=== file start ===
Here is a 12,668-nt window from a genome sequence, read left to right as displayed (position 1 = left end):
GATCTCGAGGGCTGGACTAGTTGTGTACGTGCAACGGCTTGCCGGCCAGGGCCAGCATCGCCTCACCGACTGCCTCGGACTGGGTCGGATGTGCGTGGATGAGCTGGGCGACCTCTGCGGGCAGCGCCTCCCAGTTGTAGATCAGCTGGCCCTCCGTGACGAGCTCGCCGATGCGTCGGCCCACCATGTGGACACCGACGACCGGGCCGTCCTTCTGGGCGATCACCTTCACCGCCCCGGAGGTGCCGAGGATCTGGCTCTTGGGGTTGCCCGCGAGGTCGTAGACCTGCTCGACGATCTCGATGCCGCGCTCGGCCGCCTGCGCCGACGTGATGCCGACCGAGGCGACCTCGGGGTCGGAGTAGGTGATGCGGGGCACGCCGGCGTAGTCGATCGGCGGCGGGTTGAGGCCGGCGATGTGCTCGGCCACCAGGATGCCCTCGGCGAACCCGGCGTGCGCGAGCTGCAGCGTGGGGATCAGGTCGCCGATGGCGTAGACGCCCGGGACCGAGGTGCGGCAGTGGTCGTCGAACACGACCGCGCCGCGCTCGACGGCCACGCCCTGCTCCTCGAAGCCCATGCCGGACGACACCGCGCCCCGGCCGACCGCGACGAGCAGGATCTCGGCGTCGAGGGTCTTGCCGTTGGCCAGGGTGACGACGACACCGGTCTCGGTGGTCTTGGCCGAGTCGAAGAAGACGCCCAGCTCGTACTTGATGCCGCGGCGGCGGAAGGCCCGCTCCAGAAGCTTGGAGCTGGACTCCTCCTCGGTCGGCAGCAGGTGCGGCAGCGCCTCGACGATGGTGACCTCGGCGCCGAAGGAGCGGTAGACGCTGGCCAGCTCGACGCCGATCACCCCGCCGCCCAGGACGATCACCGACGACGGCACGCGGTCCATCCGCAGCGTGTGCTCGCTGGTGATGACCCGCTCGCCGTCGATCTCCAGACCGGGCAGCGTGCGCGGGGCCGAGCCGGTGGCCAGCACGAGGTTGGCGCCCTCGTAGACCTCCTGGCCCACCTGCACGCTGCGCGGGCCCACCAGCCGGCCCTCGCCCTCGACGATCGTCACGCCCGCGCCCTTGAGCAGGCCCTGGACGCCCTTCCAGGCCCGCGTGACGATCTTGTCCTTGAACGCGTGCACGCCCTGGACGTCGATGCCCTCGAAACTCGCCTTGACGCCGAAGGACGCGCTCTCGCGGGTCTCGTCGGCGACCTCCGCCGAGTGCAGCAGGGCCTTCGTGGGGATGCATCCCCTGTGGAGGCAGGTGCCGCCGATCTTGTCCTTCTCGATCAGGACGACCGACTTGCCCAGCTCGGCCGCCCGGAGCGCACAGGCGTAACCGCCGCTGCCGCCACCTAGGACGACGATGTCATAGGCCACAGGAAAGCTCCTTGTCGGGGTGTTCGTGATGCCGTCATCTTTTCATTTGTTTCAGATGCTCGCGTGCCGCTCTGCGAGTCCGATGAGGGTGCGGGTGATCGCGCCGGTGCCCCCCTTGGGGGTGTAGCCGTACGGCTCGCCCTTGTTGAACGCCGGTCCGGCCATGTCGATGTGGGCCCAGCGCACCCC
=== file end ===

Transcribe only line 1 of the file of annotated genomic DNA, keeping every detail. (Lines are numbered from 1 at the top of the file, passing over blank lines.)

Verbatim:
Here is a 12,668-nt window from a genome sequence, read left to right as displayed (position 1 = left end):